Event

The Food Waste Debate

When
Friday 8 September 2017
5.00 - 6.30PM

This event has passed

Venue

Charles Perkins Centre Lecture Theatre
Johns Hopkins Drive
University of Sydney

Map

Partners

Food Wastage Fighters Society & Sydney Ideas

At this event, we debated whether or not consumers are ultimately responsible for food wastage.

One-third of all food produced in the subsequent stages of the food supply chain is wasted between initial production and household consumption. Food waste poses serious environmental and social consequences, which will only increase in the future.

While it is easy to see the issues of food wastage, it is often difficult to locate the source of these problems.

Are consumers ultimately responsible for food wastage? Leaders from agriculture, community activism, food aid and social entrepreneurship will debate this question, and determine whether or not the heart of the food waste problem lies with consumers.

The debaters, each with distinct standpoints on how we can address the issue of food waste, got to the heart of the problem and encouraged the audience to think critically about how they consume and dispose of their food.

Moderator:

Dr Alana Mann, Chair of the Department of Media and Communications, University of Sydney

Affirmative:

Costa Georgiadis, Host, Gardening Australia
Sarah Pennell, General Manager & Company Secretary, Foodbank Australia

Negative:

Ankit Chopra, Co-Founder, Eat Me Chutneys
Jonathan Moore, Founding member of Food Wastage Fighters Society

Biographies

Costa Georgiadis is a well-loved sustainability activist. Host of ABC’s Gardening Australia, Costa is passionate about getting people into the garden, growing food and minimising food wastage. Costa studied landscape architecture at UNSW. His first TV outing, Costa’s Gardening Odyssey on SBS, brought a holistic approach to gardening as well as a gloriously untamed beard. Costa has presented ABC’s Gardening Australia since 2012, as well as appearing on radio, TV and social media. Costa embodies the human element of food, passionately articulating the benefits of engaging with nature and our food source.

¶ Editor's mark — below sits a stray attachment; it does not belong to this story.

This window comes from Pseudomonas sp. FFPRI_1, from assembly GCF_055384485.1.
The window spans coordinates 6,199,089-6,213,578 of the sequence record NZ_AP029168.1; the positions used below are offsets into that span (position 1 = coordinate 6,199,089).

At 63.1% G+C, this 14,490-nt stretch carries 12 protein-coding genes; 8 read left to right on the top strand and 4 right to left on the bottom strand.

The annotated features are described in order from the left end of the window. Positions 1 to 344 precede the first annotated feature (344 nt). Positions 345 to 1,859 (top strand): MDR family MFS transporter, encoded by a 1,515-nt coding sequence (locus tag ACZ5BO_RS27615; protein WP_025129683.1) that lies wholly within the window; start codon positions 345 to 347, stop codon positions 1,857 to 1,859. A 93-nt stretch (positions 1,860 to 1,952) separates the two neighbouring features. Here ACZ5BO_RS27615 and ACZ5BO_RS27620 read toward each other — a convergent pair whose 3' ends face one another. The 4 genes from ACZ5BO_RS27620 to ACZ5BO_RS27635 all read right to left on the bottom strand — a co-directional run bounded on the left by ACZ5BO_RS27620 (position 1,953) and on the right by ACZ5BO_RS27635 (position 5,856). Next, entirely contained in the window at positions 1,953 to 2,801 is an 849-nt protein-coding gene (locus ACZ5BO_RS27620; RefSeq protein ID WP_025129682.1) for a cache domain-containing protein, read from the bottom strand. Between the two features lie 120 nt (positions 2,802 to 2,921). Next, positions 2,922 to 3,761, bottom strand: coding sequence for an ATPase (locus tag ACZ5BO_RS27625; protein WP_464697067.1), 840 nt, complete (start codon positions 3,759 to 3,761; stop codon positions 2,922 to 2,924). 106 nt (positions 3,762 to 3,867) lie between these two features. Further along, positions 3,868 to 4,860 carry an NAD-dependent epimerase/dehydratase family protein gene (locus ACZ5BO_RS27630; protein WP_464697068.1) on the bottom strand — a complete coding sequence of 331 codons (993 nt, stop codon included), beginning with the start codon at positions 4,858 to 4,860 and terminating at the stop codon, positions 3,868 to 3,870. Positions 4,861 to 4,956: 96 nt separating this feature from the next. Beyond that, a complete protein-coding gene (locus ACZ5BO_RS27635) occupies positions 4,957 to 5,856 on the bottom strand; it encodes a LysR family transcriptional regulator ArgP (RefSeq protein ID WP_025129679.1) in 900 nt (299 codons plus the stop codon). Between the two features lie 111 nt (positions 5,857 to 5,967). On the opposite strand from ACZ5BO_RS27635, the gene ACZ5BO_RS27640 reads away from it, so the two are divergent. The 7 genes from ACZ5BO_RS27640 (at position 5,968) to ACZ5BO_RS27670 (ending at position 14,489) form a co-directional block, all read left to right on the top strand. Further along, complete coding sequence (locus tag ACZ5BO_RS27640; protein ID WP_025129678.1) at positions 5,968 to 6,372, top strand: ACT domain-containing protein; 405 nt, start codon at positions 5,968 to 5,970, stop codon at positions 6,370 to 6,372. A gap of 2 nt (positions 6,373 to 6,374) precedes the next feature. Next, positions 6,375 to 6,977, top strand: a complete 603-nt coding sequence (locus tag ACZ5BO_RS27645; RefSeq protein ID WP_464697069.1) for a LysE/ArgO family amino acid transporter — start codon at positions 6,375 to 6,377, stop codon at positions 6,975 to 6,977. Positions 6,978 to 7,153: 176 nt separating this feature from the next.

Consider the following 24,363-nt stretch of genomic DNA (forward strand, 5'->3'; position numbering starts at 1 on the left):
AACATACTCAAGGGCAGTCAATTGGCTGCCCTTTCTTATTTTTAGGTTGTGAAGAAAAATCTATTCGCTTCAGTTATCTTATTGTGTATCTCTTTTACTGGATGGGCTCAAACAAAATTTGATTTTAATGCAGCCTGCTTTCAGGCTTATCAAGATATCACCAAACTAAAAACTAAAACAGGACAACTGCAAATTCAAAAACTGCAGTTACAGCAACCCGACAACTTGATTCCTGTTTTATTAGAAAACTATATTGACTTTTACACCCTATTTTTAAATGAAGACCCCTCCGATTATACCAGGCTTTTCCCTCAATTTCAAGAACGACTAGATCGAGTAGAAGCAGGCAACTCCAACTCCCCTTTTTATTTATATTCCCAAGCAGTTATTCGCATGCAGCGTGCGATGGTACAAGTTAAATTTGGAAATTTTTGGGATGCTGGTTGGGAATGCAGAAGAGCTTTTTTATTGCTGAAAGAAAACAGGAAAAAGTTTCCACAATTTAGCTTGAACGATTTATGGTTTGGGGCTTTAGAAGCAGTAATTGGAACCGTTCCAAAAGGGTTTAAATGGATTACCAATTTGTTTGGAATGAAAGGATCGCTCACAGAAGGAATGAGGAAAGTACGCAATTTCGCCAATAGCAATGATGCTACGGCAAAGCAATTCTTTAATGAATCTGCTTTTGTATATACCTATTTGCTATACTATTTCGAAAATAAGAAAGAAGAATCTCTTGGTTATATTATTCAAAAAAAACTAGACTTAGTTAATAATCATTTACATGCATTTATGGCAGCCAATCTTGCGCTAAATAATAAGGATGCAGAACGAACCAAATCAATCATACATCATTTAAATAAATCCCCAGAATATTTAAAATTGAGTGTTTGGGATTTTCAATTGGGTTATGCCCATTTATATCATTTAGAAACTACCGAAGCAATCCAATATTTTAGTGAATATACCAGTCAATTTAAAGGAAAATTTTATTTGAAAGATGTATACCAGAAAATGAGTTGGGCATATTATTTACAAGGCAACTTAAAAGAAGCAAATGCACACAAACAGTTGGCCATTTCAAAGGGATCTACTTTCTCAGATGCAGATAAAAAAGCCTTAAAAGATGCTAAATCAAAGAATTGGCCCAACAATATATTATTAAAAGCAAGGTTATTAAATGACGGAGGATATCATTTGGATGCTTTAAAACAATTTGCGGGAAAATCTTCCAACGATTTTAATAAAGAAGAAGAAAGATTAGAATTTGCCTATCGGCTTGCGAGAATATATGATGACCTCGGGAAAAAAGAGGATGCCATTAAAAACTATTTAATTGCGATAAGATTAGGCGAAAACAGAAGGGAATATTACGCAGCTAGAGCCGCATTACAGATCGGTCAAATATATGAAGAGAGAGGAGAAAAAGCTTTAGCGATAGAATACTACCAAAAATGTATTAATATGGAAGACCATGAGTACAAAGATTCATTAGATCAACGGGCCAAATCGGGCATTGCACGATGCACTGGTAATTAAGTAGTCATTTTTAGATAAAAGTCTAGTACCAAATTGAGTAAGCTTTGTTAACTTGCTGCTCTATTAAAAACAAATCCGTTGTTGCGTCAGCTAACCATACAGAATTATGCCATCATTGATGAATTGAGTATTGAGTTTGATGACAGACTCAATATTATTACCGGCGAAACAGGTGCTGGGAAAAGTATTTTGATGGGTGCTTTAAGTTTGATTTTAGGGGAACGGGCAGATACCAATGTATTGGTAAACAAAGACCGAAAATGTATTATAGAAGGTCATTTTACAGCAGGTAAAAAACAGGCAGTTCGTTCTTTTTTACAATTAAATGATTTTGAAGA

Ankit Chopra is a role model for combining entrepreneurial skills with a strong moral compass. A computer science graduate  Ankit led a successful corporate life working for multinational companies such as Deloitte, before moving to France to become a chef at the 3 star Michelin restaurant, l’astrance. Now back in Sydney, Ankit runs a social enterprise that both empowers women and combats food wastage. Together with his mother, Ankit established Eat Me Chutneys, which uses imperfect fruits and vegetables to create delicious and nutritious food.

Sarah Pennell demonstrates that experience in the corporate world can be used to effectively drive social and environmental change. With international experience in PR and communications, Sarah travelled to Australia to work in our horticulture and dairy industries. She is now the General Manager and Company Secretary of Foodbank Australia, the largest hunger relief organisation in Australia. Foodbank rescues edible but surplus food and uses it to provide 166,000 meals (on average) to Australians in need.

Robbie Davis  represents the commitment of producers and agribusiness to reduce food wastage using innovative and competitive solutions. An agricultural science and MBA graduate, Robbie has been involved with numerous projects both nationally and abroad to reduce food wastage at the producer level. Robbie is an experienced agribusiness consultant and is currently the CEO of Potatoes South Australia. She chairs several state and international committees focusing on strategic planning, sustainability and harvest-refuse reduction. Robbie is the recipient of the 2016 South Australian Rural Women’s Award.

Alana Mann joined the University of Sydney in 2007 after a professional career in the media and non-profit sectors. Her teaching and research focus on how ordinary citizens get voice in policy debates regarding wicked problems such as food security and climate change. Her book Global Activism in Food Politics: Power Shift was published in 2014. Currently, Alana is involved in cross-disciplinary research projects concerning food systems with colleagues in the Sydney Environment Institute (SEI) and the Charles Perkins Centre. She is on a Faculty-wide project team exploring the crisis of ‘post-truth’ discourse, funded through the Sydney Research Excellence Initiative (SREI, 2017), and is co-CI on an Education Innovation project based in Glebe, the Social Justice Learning Lab. Her international collaborations include a comparative study of ‘land-grabbing’ with researchers in Brazil and South East Asia. Alana regularly speaks about her research at public events such as Sydney Ideas, Raising the Bar and Outside the Square, and has been an invited speaker at events such as Food and Words. She is Chair of the SEI Food@Sydney seminar series.